Add these Skills to your CV to Standout

Digital Technology for Clinicians

As a medical students and psychiatry trainees, we all have one thing in common—we suck at the use of technology. That’s an opportunity. If you learn and master some digital skills, you can easily standout from the crowd. You may polish your PowerPoint Skills to impress your audience during your presentations, or data-analytical softwares and skills to help with researchers, learn other softwares meant for researchers, or even the skills of searching PubMed like a Pro (which is no less than learning SPSS), or learn diagram making softwares to elaborate mental ideas for your students or audience, etc. And then some teacher tech—like Moodle. And so on.

Professional Soft-Skills

How to deliver a presentation? How to manage your anxiety while presenting? How to resolve conflict? How to practice mindfulness? How to manage anger? How to write like a pro (unlike me)? How to communicate with empathy? How to discover your hidden biases?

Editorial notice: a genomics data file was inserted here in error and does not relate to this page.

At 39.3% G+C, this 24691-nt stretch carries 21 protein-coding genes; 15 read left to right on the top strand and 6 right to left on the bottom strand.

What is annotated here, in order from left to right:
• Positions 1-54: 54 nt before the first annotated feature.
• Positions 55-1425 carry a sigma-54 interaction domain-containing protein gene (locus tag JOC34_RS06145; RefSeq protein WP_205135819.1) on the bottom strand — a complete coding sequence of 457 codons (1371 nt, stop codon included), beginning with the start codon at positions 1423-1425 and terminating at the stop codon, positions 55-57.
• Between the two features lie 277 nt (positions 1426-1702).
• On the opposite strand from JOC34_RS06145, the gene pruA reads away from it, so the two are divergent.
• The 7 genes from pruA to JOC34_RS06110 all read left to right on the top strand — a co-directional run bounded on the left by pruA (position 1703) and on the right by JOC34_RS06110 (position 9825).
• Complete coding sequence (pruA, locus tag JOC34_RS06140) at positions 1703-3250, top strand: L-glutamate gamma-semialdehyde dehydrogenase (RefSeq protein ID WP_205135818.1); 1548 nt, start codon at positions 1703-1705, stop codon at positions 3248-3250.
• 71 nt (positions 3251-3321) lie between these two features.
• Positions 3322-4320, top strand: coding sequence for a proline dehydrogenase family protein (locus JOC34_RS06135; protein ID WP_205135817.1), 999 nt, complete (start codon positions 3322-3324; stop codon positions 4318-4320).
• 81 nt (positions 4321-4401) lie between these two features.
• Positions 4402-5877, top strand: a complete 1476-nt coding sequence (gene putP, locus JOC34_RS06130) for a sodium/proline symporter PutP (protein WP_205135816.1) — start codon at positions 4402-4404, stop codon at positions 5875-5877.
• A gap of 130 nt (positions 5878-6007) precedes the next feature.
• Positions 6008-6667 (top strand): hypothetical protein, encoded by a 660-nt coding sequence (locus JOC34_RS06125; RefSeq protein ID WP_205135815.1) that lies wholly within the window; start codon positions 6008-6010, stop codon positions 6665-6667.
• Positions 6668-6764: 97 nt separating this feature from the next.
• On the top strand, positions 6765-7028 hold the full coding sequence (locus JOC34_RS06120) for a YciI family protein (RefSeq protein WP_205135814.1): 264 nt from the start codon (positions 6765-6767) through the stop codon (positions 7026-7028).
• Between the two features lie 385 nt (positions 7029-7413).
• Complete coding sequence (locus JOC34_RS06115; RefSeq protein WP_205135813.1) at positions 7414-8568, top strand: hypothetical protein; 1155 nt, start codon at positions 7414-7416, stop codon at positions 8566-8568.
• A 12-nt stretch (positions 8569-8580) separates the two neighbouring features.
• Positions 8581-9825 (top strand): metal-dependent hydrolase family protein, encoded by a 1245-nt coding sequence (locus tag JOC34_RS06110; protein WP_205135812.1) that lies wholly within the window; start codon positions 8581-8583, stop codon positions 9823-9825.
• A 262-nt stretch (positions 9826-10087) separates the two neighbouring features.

In short—how to manage yourself and get better. These are the skills that we as psychiatrists think we are best at, but trust me, that’s not the case. There is a lot of room for improvement. Check out LinkedIn learning for these free courses to begin to see how much we still lack and how much there is to improve.

Master In-Demand Professional Soft-Skills

This collection of courses is free for a limited time, get it done in 2020 before it becomes paid again. LinkedIn Learning is your best university to improve your skills further.

Research Methods and Biostatistics

Ever wonder why you feel difficulty getting your research article completed? You are not alone. To publish an article, you need many, many skills. Literature search, authorship skills, Microsoft Word, referencing, choosing the right study design, and methods, statistical analysis, sample size calculation, and so on. Finally, you are required to plan your study according to the requirement of your target journal. So you can understand why you are stuck at getting your first few studies into publication. Unchain yourself by first spending some time learning these methods. Then see how it goes. There are courses online; Coursera, edX, CDC Train, and as you may have already felt, my favorite, LinkedIn Learning.

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